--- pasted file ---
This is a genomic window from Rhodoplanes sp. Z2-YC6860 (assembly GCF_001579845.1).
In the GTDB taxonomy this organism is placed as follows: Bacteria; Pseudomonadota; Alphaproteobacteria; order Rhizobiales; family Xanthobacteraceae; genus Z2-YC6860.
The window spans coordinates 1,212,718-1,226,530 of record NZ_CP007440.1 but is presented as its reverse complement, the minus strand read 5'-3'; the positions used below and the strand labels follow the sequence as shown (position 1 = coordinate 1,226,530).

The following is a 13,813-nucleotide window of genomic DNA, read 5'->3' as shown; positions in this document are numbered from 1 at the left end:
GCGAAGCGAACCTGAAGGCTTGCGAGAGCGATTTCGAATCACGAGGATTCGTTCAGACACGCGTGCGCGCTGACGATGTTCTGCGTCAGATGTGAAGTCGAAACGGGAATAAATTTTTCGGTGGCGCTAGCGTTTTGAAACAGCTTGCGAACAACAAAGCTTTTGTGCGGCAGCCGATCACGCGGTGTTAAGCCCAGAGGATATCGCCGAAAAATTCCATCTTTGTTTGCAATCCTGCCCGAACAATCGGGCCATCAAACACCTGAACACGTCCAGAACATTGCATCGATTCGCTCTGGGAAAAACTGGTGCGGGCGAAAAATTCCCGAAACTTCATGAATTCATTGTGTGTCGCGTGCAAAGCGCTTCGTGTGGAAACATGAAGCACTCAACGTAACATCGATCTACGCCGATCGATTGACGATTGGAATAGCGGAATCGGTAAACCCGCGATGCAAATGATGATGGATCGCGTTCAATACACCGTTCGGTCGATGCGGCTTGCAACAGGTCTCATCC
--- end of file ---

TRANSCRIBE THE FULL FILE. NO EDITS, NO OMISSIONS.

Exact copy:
This is a genomic window from Rhodoplanes sp. Z2-YC6860 (assembly GCF_001579845.1).
In the GTDB taxonomy this organism is placed as follows: Bacteria; Pseudomonadota; Alphaproteobacteria; order Rhizobiales; family Xanthobacteraceae; genus Z2-YC6860.
The window spans coordinates 1,212,718-1,226,530 of record NZ_CP007440.1 but is presented as its reverse complement, the minus strand read 5'-3'; the positions used below and the strand labels follow the sequence as shown (position 1 = coordinate 1,226,530).

The following is a 13,813-nucleotide window of genomic DNA, read 5'->3' as shown; positions in this document are numbered from 1 at the left end:
GCGAAGCGAACCTGAAGGCTTGCGAGAGCGATTTCGAATCACGAGGATTCGTTCAGACACGCGTGCGCGCTGACGATGTTCTGCGTCAGATGTGAAGTCGAAACGGGAATAAATTTTTCGGTGGCGCTAGCGTTTTGAAACAGCTTGCGAACAACAAAGCTTTTGTGCGGCAGCCGATCACGCGGTGTTAAGCCCAGAGGATATCGCCGAAAAATTCCATCTTTGTTTGCAATCCTGCCCGAACAATCGGGCCATCAAACACCTGAACACGTCCAGAACATTGCATCGATTCGCTCTGGGAAAAACTGGTGCGGGCGAAAAATTCCCGAAACTTCATGAATTCATTGTGTGTCGCGTGCAAAGCGCTTCGTGTGGAAACATGAAGCACTCAACGTAACATCGATCTACGCCGATCGATTGACGATTGGAATAGCGGAATCGGTAAACCCGCGATGCAAATGATGATGGATCGCGTTCAATACACCGTTCGGTCGATGCGGCTTGCAACAGGTCTCATCC